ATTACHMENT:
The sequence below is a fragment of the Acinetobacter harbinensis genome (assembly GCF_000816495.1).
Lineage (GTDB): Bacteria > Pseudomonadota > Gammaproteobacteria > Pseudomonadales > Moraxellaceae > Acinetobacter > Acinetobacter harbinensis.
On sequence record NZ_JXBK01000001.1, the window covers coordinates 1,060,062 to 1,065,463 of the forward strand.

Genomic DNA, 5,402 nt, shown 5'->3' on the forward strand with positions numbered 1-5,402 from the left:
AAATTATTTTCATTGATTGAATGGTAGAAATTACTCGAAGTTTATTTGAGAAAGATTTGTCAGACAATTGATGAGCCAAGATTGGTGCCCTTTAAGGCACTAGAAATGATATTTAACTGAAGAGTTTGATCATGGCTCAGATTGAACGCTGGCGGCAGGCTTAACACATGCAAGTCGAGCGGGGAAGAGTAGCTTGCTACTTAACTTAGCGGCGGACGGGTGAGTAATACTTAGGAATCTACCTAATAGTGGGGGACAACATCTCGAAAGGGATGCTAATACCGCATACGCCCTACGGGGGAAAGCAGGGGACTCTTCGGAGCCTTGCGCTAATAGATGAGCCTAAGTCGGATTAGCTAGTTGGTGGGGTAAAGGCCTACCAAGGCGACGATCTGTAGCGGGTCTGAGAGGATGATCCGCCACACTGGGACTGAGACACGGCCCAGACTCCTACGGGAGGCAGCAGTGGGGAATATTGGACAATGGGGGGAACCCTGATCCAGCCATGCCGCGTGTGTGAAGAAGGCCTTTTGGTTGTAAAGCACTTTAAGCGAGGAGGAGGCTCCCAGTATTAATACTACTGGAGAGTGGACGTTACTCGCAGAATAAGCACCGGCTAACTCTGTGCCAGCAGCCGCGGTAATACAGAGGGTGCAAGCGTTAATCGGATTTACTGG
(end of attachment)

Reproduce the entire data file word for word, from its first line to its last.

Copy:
The sequence below is a fragment of the Acinetobacter harbinensis genome (assembly GCF_000816495.1).
Lineage (GTDB): Bacteria > Pseudomonadota > Gammaproteobacteria > Pseudomonadales > Moraxellaceae > Acinetobacter > Acinetobacter harbinensis.
On sequence record NZ_JXBK01000001.1, the window covers coordinates 1,060,062 to 1,065,463 of the forward strand.

Genomic DNA, 5,402 nt, shown 5'->3' on the forward strand with positions numbered 1-5,402 from the left:
AAATTATTTTCATTGATTGAATGGTAGAAATTACTCGAAGTTTATTTGAGAAAGATTTGTCAGACAATTGATGAGCCAAGATTGGTGCCCTTTAAGGCACTAGAAATGATATTTAACTGAAGAGTTTGATCATGGCTCAGATTGAACGCTGGCGGCAGGCTTAACACATGCAAGTCGAGCGGGGAAGAGTAGCTTGCTACTTAACTTAGCGGCGGACGGGTGAGTAATACTTAGGAATCTACCTAATAGTGGGGGACAACATCTCGAAAGGGATGCTAATACCGCATACGCCCTACGGGGGAAAGCAGGGGACTCTTCGGAGCCTTGCGCTAATAGATGAGCCTAAGTCGGATTAGCTAGTTGGTGGGGTAAAGGCCTACCAAGGCGACGATCTGTAGCGGGTCTGAGAGGATGATCCGCCACACTGGGACTGAGACACGGCCCAGACTCCTACGGGAGGCAGCAGTGGGGAATATTGGACAATGGGGGGAACCCTGATCCAGCCATGCCGCGTGTGTGAAGAAGGCCTTTTGGTTGTAAAGCACTTTAAGCGAGGAGGAGGCTCCCAGTATTAATACTACTGGAGAGTGGACGTTACTCGCAGAATAAGCACCGGCTAACTCTGTGCCAGCAGCCGCGGTAATACAGAGGGTGCAAGCGTTAATCGGATTTACTGG